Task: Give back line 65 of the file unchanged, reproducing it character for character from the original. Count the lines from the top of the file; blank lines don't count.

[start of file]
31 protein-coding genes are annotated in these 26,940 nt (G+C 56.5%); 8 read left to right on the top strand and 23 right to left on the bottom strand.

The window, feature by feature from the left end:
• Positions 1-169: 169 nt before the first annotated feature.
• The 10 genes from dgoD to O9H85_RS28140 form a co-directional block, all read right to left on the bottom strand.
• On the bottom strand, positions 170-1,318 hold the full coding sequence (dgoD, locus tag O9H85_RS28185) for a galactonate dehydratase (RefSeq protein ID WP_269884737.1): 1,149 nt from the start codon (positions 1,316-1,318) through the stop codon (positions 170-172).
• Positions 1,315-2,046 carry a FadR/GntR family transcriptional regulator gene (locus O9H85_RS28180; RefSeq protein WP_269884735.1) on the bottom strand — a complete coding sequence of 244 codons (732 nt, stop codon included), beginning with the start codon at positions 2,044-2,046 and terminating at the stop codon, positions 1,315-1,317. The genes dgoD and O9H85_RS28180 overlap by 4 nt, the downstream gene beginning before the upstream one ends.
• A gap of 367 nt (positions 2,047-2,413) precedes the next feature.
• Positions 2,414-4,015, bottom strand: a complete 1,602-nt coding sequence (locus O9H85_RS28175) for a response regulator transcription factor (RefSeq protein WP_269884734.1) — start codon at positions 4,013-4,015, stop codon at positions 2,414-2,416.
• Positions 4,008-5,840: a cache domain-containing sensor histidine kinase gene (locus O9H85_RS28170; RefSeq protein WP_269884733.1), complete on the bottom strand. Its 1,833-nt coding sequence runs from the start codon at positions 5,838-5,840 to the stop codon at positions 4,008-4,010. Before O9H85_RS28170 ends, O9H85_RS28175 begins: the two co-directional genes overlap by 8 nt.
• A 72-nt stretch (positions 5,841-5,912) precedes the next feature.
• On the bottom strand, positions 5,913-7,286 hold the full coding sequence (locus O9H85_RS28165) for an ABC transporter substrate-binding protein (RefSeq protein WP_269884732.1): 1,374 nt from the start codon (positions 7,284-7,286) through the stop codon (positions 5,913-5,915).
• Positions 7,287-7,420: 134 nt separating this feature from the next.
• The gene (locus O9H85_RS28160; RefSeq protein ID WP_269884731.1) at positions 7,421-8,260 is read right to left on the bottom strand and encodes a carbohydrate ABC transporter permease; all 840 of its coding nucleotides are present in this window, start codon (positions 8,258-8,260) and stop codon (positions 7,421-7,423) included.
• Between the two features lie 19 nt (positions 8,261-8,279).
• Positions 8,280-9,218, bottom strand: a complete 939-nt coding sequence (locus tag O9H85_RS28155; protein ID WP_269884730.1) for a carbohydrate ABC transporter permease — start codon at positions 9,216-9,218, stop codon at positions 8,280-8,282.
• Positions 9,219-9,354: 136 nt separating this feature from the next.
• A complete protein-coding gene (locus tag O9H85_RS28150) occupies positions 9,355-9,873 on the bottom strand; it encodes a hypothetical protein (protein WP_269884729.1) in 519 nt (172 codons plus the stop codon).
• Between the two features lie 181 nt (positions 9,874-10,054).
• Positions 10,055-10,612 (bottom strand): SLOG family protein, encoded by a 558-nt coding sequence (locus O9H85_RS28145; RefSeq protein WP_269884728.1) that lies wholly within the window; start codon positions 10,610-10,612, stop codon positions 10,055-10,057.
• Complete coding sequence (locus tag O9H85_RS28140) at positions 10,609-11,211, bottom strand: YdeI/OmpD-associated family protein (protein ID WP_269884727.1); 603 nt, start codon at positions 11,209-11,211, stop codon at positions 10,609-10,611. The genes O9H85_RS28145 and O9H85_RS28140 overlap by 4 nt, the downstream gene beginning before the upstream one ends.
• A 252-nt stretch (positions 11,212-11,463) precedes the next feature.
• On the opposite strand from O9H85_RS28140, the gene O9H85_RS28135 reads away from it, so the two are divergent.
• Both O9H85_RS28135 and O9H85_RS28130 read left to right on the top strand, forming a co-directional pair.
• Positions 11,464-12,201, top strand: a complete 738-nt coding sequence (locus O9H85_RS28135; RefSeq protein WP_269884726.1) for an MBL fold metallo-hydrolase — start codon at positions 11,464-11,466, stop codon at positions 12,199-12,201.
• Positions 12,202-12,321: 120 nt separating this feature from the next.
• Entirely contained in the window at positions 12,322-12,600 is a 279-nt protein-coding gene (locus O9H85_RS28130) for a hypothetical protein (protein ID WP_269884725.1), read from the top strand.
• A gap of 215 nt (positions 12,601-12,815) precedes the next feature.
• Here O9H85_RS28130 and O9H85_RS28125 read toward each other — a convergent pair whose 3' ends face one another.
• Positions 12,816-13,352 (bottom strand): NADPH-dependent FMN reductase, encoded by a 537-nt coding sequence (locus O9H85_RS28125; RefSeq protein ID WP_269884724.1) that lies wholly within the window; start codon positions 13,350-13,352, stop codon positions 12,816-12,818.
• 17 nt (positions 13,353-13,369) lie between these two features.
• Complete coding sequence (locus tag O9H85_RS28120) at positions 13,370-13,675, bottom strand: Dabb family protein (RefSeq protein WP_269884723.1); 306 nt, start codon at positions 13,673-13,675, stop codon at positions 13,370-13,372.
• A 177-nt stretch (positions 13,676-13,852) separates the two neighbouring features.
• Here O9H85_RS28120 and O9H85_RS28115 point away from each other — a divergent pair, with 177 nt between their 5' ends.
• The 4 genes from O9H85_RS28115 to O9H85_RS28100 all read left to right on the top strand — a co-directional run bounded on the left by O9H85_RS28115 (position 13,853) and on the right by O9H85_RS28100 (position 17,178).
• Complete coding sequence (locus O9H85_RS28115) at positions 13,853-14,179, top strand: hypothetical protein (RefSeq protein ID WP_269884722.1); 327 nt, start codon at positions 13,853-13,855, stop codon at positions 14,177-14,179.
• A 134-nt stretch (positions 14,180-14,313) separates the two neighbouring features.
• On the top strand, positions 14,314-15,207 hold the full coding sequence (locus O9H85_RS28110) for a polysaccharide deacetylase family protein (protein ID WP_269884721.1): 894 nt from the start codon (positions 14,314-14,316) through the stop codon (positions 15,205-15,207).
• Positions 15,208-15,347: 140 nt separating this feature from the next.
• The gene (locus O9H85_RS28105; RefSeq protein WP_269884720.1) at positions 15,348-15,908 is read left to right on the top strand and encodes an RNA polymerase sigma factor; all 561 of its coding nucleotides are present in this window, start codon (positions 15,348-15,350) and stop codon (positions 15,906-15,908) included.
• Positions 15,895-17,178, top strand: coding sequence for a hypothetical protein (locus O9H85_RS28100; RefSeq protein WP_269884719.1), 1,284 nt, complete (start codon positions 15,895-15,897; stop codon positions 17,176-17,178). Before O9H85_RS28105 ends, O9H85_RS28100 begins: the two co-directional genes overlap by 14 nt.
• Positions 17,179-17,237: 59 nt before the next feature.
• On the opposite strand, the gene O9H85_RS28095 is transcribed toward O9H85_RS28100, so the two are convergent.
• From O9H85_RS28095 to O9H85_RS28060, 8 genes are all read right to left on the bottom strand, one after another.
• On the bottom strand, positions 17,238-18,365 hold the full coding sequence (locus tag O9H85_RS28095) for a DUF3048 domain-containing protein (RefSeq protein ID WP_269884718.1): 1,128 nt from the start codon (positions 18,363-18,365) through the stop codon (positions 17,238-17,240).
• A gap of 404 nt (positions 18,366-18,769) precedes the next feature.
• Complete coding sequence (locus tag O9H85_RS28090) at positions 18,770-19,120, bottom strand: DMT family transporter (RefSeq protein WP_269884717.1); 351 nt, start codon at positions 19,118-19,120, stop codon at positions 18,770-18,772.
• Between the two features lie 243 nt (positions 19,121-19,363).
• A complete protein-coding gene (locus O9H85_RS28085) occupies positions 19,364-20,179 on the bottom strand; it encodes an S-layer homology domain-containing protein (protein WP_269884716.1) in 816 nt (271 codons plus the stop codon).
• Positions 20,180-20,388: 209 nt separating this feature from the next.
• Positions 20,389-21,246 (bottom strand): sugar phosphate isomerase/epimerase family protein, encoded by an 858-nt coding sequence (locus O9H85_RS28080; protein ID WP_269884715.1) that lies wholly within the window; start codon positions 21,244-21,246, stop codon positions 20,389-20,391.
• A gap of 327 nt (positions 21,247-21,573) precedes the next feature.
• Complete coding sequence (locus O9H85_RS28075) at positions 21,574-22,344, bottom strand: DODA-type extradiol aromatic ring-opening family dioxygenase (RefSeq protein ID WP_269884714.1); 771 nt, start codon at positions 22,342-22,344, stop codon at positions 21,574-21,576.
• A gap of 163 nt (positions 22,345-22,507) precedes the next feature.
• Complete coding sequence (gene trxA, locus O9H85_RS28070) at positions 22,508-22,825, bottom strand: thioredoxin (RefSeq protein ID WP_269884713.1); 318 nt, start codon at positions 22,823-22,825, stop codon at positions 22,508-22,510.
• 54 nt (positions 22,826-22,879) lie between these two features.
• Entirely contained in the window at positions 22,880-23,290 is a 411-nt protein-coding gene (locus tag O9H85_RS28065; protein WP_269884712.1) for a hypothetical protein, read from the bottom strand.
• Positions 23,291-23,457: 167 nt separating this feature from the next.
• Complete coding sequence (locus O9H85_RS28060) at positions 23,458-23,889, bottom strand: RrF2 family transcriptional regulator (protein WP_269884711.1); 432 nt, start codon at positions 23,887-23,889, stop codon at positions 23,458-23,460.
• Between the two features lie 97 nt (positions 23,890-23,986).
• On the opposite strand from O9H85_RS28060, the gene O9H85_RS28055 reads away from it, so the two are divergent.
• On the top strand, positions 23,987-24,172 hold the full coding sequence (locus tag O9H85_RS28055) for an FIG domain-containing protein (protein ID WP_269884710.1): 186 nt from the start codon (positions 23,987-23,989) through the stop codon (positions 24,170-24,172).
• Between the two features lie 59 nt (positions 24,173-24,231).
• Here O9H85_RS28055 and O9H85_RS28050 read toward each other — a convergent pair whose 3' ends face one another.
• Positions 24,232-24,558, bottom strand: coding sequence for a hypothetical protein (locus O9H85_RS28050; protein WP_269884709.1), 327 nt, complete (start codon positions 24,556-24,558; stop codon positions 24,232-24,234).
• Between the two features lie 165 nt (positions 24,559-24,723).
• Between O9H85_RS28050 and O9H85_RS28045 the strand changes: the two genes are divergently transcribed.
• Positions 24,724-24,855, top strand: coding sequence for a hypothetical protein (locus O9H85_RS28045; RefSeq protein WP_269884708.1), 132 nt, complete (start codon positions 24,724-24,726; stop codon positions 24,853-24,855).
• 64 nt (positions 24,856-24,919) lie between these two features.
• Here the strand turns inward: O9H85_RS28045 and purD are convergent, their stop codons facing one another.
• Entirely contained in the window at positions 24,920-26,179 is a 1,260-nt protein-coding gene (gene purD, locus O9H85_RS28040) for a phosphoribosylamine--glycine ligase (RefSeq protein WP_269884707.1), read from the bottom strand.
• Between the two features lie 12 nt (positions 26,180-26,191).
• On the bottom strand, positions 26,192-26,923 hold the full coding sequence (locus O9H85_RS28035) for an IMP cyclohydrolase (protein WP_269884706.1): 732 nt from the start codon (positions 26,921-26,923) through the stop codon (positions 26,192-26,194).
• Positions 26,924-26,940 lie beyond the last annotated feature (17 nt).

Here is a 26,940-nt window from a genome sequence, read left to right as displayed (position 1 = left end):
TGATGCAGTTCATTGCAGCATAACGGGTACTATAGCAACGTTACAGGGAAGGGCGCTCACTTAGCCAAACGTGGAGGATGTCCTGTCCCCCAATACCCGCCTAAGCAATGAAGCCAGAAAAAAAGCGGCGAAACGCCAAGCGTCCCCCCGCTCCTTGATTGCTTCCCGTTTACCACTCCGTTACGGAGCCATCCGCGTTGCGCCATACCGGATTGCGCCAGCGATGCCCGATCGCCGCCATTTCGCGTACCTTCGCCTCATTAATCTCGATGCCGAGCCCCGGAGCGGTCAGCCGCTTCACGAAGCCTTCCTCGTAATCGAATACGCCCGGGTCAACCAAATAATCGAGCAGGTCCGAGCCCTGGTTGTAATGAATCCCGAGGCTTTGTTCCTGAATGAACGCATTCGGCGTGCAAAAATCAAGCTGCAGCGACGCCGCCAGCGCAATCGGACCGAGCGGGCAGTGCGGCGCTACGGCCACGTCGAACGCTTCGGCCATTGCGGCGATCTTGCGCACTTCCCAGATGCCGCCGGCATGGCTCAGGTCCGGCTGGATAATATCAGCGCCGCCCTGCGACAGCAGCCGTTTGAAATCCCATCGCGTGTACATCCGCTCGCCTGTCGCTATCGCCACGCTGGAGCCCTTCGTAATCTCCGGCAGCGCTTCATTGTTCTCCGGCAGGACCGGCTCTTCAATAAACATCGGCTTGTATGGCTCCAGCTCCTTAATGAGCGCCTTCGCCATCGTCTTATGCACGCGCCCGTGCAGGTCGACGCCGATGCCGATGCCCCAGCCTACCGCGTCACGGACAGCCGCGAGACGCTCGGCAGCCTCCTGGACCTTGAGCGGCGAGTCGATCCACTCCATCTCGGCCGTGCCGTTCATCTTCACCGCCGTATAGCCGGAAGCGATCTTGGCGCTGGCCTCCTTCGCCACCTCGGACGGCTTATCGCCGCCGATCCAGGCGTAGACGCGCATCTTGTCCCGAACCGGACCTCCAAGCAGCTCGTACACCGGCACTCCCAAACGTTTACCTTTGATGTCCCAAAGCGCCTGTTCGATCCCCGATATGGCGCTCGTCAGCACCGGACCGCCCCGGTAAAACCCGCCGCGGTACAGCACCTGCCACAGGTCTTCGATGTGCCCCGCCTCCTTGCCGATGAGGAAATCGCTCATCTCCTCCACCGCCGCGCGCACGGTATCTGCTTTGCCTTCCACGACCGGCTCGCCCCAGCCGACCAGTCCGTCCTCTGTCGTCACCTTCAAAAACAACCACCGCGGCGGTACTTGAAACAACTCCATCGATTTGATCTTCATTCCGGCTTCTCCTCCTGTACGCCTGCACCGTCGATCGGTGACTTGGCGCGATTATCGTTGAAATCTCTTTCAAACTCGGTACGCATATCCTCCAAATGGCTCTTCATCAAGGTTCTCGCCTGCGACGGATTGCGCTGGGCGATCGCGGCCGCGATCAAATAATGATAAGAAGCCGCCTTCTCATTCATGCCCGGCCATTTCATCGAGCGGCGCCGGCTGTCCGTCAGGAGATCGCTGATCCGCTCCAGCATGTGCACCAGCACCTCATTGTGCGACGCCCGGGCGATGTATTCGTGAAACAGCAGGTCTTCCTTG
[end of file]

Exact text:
• Between the two features lie 165 nt (positions 24,559-24,723).